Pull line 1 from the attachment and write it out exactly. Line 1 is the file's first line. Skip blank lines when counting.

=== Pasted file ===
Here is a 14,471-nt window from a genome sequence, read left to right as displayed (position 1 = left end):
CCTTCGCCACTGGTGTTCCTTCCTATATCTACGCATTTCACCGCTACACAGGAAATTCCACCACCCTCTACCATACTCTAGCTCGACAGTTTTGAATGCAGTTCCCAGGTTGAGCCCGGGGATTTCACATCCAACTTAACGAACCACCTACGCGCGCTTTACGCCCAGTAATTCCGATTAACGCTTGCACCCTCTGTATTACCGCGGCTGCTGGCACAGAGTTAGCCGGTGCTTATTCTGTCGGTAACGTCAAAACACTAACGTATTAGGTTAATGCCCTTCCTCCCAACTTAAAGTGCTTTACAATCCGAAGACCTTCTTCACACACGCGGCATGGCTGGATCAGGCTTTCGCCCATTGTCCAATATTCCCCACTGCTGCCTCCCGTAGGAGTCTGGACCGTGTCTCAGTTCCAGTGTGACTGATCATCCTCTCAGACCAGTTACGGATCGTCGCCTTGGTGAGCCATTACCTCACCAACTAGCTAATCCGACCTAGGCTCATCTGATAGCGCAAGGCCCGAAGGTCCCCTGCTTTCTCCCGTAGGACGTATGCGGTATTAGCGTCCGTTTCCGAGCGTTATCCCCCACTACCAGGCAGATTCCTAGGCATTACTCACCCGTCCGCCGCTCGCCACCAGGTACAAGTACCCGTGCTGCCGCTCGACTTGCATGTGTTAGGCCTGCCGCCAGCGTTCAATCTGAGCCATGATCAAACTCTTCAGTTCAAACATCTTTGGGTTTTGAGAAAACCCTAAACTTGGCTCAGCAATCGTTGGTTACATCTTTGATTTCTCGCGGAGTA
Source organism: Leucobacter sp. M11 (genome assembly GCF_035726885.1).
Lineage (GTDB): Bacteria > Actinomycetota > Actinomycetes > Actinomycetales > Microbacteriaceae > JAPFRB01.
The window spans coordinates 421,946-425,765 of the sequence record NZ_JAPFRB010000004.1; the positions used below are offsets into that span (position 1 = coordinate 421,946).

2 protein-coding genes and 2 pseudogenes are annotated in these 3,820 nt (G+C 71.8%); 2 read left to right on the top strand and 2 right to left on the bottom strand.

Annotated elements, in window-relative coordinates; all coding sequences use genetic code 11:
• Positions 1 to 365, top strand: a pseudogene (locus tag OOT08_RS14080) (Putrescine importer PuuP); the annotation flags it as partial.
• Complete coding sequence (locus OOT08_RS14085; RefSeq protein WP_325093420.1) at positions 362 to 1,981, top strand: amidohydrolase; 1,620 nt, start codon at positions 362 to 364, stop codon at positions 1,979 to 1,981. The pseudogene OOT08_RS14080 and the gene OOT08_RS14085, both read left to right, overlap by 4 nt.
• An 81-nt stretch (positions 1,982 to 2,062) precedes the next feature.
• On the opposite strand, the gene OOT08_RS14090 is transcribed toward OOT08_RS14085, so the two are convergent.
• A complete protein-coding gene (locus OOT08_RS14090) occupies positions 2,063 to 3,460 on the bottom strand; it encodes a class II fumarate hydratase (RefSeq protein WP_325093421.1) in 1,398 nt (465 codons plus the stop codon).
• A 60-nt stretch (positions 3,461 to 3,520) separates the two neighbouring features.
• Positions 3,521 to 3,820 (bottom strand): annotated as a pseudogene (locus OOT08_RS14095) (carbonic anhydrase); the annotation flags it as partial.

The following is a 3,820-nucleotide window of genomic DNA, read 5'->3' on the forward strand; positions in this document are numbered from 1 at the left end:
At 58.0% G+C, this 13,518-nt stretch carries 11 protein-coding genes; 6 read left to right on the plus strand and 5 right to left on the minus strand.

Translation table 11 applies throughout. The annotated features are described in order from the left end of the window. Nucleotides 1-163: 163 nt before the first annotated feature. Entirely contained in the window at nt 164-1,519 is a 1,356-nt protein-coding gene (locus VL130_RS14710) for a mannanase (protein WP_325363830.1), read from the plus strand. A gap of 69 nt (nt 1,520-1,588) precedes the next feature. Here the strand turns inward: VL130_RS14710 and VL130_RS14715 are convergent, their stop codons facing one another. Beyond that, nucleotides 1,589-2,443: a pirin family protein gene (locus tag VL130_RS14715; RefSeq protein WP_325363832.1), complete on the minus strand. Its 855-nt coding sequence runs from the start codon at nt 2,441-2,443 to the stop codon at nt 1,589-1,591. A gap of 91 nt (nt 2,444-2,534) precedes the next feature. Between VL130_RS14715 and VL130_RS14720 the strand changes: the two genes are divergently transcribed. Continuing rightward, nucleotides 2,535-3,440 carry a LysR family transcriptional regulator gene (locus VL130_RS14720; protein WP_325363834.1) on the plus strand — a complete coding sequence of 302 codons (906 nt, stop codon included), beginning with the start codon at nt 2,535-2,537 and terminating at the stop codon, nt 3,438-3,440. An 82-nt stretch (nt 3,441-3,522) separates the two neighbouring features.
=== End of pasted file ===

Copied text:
Here is a 14,471-nt window from a genome sequence, read left to right as displayed (position 1 = left end):